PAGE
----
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North Macedonia: Strategy for a Renewable Energy Future – Too Ambitious or Ambitiously Realistic?

North Macedonia: Strategy for a Renewable Energy Future – Too Ambitious or Ambitiously Realistic?

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The year 2020 proved to be positive for renewable energy in the EU. Data published by Eurostat shows an overall increase in the share of energy produced from renewable sources, and the share of renewable electricity exceeded that of electricity produced from fossil fuels.

North Macedonia relies on fossil fuels, mostly coal, and hydropower. The data for 2020 also confirms this trend, as 63.4% of the energy was produced by thermal power plants. To date, 2020 could be known as the year in which electricity production from fossil fuels reached its historically lowest point: 1.02 million gigawatt-hours from TPPs in 2020, compared to a peak of 1.58 million gigawatt-hours in 2007. At the same time, the overall share of energy produced from renewable sources has been increasing over the years. Last year, renewable energy production in North Macedonia increased by 10.1%.

That said, and bearing in mind the EU expectations, the Government of North Macedonia adopted the Energy Development Strategy 2020-2040. The strategy sets three different scenarios – reference, moderate transition, and green. The Government has recently confirmed that it plans to implement the most ambitious, green scenario. This scenario envisages the total phasing out of coal by 2040, and 45% of total energy production coming from renewable sources. It foresees phasing out coal by 2025, which would make North Macedonia the first country in the Western Balkans to set a concrete goal to eliminate coal power before 2030. According to the strategy, solar and wind power plants are also expected to be the fastest-growing technologies for electricity production.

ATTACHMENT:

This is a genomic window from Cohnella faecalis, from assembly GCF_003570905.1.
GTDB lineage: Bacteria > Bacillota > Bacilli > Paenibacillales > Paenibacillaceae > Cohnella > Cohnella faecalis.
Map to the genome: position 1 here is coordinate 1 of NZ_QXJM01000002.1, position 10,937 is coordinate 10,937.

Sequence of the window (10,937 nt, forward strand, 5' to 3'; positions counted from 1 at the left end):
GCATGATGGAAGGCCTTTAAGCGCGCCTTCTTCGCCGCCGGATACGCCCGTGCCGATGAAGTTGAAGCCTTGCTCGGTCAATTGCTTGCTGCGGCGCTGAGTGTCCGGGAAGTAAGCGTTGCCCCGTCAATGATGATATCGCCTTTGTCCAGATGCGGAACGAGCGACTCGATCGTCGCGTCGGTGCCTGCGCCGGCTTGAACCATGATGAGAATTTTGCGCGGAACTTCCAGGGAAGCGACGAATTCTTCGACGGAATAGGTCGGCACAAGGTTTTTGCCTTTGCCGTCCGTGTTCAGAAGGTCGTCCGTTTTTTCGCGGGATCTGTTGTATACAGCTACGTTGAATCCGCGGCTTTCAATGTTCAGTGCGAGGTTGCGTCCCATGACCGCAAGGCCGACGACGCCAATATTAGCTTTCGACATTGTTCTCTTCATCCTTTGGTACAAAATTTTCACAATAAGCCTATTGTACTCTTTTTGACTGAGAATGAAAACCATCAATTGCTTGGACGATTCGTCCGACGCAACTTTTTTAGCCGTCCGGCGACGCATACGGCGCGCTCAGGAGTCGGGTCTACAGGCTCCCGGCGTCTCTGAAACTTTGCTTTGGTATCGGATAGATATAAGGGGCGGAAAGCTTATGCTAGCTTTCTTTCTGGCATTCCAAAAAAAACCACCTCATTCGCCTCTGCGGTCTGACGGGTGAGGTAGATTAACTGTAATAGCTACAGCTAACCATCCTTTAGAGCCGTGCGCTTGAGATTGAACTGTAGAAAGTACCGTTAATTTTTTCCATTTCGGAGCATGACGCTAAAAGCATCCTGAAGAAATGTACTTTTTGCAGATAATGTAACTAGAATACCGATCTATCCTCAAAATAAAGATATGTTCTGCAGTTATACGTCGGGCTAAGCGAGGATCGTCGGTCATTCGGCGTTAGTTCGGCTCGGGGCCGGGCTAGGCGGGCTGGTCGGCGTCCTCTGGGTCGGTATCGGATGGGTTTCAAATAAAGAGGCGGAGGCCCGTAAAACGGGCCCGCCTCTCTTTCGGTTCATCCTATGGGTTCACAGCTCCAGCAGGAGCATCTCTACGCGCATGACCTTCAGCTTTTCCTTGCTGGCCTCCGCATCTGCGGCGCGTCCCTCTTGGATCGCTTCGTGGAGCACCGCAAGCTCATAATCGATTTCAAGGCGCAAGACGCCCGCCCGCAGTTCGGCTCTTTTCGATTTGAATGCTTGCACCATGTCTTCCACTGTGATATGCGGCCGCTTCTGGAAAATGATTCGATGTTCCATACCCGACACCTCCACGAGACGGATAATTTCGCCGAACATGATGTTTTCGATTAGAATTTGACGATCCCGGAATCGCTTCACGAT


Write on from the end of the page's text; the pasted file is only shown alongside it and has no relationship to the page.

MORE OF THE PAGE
Along with other Western Balkans states, North Macedonia has signed the Sofia Declaration on the Green Agenda, which commits to pursuing the target of a carbon-neutral continent by 2050, along with the rest of the EU. Both the strategy and the Sofia Declaration set the goals quite high.

At the moment, the statistics do not appear to be in favor of the government’s ambitious plan. The share of solar energy in total energy production is only 0.6%, the share of wind energy is 2.3%, and biogas stands at 1.3%. North Macedonia only has one 36.8-megawatt state-owned wind park in Bogdanci (planned to increase to 50 megawatts), with other privately-owned ones under construction. Surprisingly, the solar potential in North Macedonia is barely tapped. Additionally, electricity losses in the grid range from 14 to 16 percent of gross national electricity consumption, and practices such as electric heating have contributed to increasing energy costs for many households, on one hand, and alarming levels of pollution, on the other. On a separate note, North Macedonia (together with Croatia and Slovakia) has one of the highest shares of imported electricity. In 2019, the total annual production of electricity was 5,447 gigawatt-hours, with 2,297 gigawatt-hours being additionally imported.

However, the latest tenders of state-owned energy production company ESM, in cooperation with the EBRD, are promising. In June 2021, PPP agreements were signed with companies from Turkey and Bulgaria for the construction of two solar 50-megawatt plants. Private greenfield projects are also on the rise.

As part of the EU harmonization process, North Macedonia adopted the new Energy Law in May 2018, which harmonized the energy legislation with the EU Third Energy Package in the electricity and natural gas sector, as well as with the RES Directive. However, the legal framework is still incomplete, as further laws and bylaws need to be enacted. For the Strategy not to be deemed too ambitious, besides an appropriate legal base, professional personnel and a unified practice are also of crucial importance.

Finally, some of the most recent news is that the Government has introduced a new “environmental” tax, which is expected to be used to support investments in renewable energy production (wind, solar, and gas plants), as well as to strengthen the state’s institutional and financial capacities. The government intends to collect an additional EUR 48 million from this tax, annually.

All the above should also have a positive impact on regional economic growth. It is safe to say that renewable energy production will be the industry with the best growth potential in North Macedonia, for years to come.

By Marija Filipovska, Partner, and Zlatko Kujundjiski, Attorney-at-law, CMS Skopje

This Article was originally published in Issue 8.8 of the CEE Legal Matters Magazine. If you would like to receive a hard copy of the magazine, you can subscribe here.

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